Broadband to lead huge media growth

The Guardian

London, June 22:

Broadband internet growth will propel worldwide entertainment and media industries to $1.8 trillion by 2009, PricewaterhouseCoopers predicts, as print publishers cede ground to new media.

Legal online distribution of games, videos and movies is also tipped to accelerate, countering the effect of piracy. Total spending from new revenue streams such as broadband and digital downloads will skyrocket from $11.4bn to $73bn over the next five years, according to PwC’s report, Global Entertainment and Media Outlook: 2005-2009.

Spending on media and entertainment around the world grew by eight per cent last year to $1.3 trillion. This was the largest gain since 2000. The internet was the fastest growing medium, with online advertising up 36 per cent and access revenues up 21 per cent, driven by the switch from dial-up to broadband services.

The internet will continue to outpace other media, as more people hook up to broadband and buy online. Internet advertising is predicted to increase by 16 per cent to $32bn in 2009, as marketers take advantage of broadband formats.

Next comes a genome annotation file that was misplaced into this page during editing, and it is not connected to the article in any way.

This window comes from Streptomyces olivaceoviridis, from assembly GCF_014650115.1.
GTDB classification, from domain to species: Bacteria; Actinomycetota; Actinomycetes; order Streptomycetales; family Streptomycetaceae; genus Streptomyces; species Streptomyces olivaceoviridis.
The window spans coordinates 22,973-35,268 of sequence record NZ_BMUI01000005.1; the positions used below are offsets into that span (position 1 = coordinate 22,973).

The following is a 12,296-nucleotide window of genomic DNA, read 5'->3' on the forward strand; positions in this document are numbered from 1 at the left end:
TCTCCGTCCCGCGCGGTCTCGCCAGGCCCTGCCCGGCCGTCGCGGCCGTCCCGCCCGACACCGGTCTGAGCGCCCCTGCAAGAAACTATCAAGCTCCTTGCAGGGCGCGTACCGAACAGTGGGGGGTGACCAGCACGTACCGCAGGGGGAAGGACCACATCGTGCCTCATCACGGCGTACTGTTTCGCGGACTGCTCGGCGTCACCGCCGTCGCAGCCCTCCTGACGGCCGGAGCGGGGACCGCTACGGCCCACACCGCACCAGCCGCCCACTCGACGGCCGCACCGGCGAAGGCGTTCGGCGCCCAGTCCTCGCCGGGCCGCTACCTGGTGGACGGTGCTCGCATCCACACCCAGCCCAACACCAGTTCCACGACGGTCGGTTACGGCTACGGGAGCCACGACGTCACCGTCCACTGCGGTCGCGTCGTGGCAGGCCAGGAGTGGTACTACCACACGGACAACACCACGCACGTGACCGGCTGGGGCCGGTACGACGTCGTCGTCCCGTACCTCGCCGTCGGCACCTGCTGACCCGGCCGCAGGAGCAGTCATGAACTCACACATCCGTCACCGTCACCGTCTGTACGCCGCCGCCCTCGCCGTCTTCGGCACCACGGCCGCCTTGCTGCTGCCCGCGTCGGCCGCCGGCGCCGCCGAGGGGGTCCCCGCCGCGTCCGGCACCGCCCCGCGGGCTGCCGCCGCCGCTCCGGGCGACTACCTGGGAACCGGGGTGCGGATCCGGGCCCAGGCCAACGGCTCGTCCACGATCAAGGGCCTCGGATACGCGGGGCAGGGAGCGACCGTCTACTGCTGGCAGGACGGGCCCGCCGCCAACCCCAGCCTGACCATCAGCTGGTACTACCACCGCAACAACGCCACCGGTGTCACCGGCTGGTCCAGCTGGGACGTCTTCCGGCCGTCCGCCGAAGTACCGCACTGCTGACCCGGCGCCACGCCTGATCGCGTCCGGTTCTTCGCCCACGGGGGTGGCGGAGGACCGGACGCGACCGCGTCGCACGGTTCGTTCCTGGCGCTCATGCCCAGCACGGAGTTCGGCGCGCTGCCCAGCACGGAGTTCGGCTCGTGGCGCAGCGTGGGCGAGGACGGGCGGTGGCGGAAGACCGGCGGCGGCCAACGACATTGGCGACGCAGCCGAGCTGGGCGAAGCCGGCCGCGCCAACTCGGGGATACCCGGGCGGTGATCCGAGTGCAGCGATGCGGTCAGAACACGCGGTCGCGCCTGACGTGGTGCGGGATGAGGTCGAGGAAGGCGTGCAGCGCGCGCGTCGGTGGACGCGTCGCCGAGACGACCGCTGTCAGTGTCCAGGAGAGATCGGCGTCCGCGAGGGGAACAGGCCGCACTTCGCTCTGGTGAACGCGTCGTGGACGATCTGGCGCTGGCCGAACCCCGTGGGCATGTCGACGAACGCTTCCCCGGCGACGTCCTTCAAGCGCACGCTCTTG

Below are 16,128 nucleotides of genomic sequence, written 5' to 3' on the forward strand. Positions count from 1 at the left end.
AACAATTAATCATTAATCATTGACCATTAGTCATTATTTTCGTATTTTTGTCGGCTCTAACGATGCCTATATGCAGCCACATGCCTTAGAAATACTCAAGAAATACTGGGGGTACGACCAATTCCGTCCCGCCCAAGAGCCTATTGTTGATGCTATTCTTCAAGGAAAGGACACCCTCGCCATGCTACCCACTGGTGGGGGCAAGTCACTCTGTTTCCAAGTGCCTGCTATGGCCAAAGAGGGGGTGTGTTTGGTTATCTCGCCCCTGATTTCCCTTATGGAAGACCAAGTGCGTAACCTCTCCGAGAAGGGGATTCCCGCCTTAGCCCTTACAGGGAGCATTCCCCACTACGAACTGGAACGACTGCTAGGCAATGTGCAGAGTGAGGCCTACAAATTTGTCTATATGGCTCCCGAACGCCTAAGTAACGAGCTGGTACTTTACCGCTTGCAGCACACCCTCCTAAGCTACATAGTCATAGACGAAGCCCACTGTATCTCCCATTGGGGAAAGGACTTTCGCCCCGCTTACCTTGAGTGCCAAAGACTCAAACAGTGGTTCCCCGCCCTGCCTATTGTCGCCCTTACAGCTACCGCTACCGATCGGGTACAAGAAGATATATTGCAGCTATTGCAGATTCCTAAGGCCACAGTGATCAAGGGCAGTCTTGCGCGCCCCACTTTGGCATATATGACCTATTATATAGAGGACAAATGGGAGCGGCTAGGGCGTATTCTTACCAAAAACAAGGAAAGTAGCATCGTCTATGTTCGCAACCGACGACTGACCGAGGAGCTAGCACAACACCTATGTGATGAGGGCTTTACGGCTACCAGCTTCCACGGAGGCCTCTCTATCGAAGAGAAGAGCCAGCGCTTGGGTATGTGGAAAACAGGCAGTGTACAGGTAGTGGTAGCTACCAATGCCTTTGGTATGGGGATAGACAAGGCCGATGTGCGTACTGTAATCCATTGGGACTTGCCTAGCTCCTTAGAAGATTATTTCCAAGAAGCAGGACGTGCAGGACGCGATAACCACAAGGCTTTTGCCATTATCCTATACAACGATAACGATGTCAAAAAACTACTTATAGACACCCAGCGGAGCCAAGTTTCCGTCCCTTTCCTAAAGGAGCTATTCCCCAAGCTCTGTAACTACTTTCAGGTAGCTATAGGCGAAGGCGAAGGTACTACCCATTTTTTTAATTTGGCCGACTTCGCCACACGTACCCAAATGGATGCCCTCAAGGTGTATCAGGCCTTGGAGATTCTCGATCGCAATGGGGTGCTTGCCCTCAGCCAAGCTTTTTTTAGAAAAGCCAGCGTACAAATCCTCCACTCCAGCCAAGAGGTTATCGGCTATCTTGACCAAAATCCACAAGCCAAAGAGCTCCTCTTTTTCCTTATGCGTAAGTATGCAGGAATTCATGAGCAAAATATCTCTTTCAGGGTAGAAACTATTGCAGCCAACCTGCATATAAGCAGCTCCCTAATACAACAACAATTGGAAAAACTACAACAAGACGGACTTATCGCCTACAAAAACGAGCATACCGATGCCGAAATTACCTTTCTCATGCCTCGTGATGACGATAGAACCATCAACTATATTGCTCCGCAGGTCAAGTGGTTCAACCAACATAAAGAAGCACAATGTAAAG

Growth in broadband access combined with the revival of online advertising will see the total internet sector grow 17 per cent annually over the next five years to $289bn.

The booming popularity of digital distribution and mobile phone ringtones has turned the record industry around, enabling it to post its first gain since 1999. The worldwide industry increased 6 per cent to $38bn in 2004, despite the continuing decline in physical format sales.

Illegal digital downloads and CD burning will continue to cut into physical sales but will be offset by growth in licensed digital downloads and mobile music. PwC has forecast 8 per cent annual compound growth for the sector, reaching $56bn in 2009.

PwC is upbeat about the long-term global advertising outlook, forecasting 6 per cent annual compound growth to $477bn in 2009. TV will still account for the bulk of future global ad spend, expanding six per cent annually to $186 billion, nearly six times the size of the online spend. Newspapers and radio will grow more slowly, at 4.3 per cent and 4.7 per cent respectively, as they lose share to new media.